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What's Mine Is Mine What's Yours Is Mine

What’s Mine Is Mine What’s Yours Is Mine

February 1, 2004

In mainstream discussions taxation amounts to little more than the unpleasant burden that comes from government spending, no different than having to earn money to supply any normal household. Politicians make spending decisions, which become public policy and commit government to fund what was promised, with the funding derived from taxes. No other source of revenue is even considered.

A recent meeting of top government economists and policymakers at the Washington-based Brookings Institute was addressed by several mainstream thinkers and their message was that unless taxes are increased, or at least the Bush tax cuts are rescinded, the American government will be in serious trouble. It will not be able to spend what it is legally required to spend unless it borrows heavily and prints more money, which in turn will spur rising interest rates, inflation, and will eventually lead to the diminution of confidence in the American economy from investors abroad.

However, there is an option that seems to be entirely ignored by mainstream policy wonks in these discussions of public finance. Instead of raising taxes, which will have its own devastating impact on the American economy, the federal government must begin to do what private firms do when they find themselves in financial straits. It must sell assets.

Doesn’t that make sense? If you have overspent but are still committed to spending more because of promises you have made – say, to send your kids to college, to pay for life, car and health insurance – you need to sell stuff. Get rid of your expensive home and buy something more modest; get rid of your gas-guzzler and drive an economy car. Sell that vacation condo, and quit that membership in the fitness club. This is a no-brainer for most of us.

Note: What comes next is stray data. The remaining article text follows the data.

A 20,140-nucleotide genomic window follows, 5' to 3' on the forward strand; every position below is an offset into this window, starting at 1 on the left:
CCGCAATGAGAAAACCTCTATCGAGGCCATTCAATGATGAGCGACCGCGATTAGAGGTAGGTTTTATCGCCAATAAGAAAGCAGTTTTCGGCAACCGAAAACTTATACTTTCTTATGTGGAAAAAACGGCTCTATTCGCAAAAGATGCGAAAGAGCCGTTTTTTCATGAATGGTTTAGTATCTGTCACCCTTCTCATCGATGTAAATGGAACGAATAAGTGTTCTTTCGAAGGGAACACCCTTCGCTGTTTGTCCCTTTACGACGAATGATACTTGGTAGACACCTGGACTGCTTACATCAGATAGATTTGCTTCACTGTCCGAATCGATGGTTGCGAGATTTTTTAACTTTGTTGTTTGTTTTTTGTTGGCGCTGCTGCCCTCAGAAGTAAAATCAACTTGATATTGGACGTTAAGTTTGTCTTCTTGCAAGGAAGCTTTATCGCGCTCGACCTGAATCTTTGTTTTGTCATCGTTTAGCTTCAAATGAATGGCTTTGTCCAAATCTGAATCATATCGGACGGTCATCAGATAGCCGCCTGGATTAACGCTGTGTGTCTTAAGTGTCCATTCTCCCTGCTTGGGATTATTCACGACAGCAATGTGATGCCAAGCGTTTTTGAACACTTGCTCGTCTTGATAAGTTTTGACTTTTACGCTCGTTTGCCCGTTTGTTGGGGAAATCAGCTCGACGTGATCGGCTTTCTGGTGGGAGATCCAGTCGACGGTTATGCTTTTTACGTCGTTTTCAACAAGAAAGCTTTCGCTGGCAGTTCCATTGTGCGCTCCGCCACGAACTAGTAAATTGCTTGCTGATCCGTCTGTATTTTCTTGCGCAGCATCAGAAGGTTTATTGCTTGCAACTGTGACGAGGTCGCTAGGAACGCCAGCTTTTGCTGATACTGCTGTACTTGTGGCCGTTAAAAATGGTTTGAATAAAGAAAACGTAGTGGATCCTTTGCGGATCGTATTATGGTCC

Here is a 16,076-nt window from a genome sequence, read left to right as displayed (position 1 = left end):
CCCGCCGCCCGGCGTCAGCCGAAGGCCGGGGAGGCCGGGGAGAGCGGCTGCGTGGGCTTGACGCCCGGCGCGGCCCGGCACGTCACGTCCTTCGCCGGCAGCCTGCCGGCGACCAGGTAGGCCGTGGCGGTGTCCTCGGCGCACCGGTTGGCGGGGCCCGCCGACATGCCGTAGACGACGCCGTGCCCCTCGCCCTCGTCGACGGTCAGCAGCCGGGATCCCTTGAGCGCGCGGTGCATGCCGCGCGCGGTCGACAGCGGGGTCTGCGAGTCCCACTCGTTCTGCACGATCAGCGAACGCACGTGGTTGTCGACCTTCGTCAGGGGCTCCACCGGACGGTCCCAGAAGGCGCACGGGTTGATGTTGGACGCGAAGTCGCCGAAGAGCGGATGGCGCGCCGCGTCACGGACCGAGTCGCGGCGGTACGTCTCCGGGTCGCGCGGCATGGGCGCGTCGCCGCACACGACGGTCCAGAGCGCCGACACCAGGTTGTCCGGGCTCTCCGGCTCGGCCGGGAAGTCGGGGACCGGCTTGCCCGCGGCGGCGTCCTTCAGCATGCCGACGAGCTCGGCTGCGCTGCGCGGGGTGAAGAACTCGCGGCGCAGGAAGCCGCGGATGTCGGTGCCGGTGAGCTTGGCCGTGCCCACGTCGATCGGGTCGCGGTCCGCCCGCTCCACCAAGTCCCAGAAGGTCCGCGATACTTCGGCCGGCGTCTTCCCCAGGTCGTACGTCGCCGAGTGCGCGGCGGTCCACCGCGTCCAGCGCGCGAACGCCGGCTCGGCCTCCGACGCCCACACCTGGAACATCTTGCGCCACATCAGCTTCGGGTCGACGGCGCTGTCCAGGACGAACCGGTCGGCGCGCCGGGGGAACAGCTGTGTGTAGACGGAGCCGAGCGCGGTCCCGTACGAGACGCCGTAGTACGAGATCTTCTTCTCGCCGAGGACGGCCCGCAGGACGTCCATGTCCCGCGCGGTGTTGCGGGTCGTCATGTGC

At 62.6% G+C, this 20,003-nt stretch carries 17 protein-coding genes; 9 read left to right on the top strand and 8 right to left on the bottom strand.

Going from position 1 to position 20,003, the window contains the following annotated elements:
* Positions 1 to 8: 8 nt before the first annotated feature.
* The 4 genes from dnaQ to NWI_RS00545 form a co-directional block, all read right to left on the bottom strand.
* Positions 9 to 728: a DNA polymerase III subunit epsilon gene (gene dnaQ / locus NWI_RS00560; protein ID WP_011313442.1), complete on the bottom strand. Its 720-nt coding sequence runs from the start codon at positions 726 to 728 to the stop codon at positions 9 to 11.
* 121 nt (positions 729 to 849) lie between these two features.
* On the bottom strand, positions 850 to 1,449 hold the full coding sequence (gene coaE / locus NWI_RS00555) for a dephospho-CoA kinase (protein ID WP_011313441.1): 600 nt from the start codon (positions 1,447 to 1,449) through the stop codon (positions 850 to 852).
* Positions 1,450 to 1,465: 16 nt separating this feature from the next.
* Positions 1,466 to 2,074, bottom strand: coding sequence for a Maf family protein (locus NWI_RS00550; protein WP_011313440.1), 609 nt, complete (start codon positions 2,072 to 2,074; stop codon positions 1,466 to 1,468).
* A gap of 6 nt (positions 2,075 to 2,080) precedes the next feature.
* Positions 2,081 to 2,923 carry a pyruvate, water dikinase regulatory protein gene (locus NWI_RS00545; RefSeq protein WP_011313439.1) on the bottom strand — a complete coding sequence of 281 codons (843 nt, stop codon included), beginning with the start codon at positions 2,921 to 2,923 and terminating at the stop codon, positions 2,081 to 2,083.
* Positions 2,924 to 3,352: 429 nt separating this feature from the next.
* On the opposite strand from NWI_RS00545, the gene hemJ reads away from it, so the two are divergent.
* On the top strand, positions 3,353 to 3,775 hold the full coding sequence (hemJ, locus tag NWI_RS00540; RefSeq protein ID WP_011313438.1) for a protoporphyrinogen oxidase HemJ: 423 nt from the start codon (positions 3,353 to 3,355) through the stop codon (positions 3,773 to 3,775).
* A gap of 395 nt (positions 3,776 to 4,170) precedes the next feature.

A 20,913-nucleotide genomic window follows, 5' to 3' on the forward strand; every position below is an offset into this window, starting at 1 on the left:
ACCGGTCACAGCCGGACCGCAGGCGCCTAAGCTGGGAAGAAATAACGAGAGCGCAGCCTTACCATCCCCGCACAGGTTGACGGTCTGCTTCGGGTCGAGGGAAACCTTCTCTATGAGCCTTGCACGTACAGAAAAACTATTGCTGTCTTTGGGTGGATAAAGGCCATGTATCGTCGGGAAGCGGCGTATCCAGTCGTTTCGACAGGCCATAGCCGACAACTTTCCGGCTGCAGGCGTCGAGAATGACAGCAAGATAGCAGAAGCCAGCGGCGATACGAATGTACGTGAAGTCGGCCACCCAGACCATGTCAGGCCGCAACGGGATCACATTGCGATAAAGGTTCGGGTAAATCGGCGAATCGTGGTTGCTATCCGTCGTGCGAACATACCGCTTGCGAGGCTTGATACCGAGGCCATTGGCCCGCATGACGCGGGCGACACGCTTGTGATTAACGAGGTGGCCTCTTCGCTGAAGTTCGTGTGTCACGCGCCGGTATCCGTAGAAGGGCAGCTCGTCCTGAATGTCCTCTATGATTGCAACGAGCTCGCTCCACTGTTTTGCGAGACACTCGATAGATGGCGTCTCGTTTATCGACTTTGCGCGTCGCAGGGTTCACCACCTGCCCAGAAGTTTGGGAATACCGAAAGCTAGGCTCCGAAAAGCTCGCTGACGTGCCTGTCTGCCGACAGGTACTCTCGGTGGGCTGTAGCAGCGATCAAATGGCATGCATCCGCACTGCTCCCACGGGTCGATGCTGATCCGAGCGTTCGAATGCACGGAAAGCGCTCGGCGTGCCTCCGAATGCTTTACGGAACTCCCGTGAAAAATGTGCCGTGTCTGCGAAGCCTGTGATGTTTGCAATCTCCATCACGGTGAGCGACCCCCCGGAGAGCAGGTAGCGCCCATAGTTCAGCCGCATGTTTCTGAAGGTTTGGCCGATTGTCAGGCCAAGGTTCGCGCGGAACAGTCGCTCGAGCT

Yet, in mainstream discussions about how to cope with the results of the government’s bad economic policies, no one suggests that the time has come to sell government assets. This despite the fact that there is absolutely nothing peculiar about this – the governments own millions of acres of land, massive amounts of resources, all kinds of buildings, equipment, and facilities. Why is it never, never considered – not even so much as mentioned – that government should raise revenue by selling what it could sell without any great difficulty? In all the discussions at the municipal, county, state and federal levels of public finance, this perfectly sensible option is completely disregarded. But why?

The reason is this. The basic assumption underlying mainstream public policy discussions is that the wealth of the citizenry belongs to the government. The mistaken premise is that citizens hold wealth merely as a grant of privilege, but if the real owner (government) needs it, then it may be claimed at any time.

Sure, presidential candidate George W. Bush made reference to how the wealth taken by government is really ours and tax cuts merely amount to returning some of that wealth to its rightful owners. But does President Bush actually believe that? No. For if he really did believe that it is our money and not that of the government, he would not have agreed to the massive spending plans for the new prescription drug program or the looney lunar landing. The fact is that mainstream politicians and their academic groupies do not believe that when the government taxes us, it is taking – indeed, extorting – our wealth.

Just imagine your own domestic economic situation. If you believed that going to your next-door neighbor and taking his property was a legitimate way to cope with financial shortfalls, why would you even consider selling assets to extricate yourself from a temporary crisis? It is precisely because you know that theft is not an option for a decent human being, that selling assets becomes the alternative of choice.

In short, mainstream public policy rests on the morally obtuse conviction that extorting wealth from the public is perfectly acceptable. That mainstream belief, however, is just as wrong as the belief that citizens of a country are subjects, or that workers are serfs. Such was reasonable in a feudal system but not in one in which each citizen, not the government, is sovereign.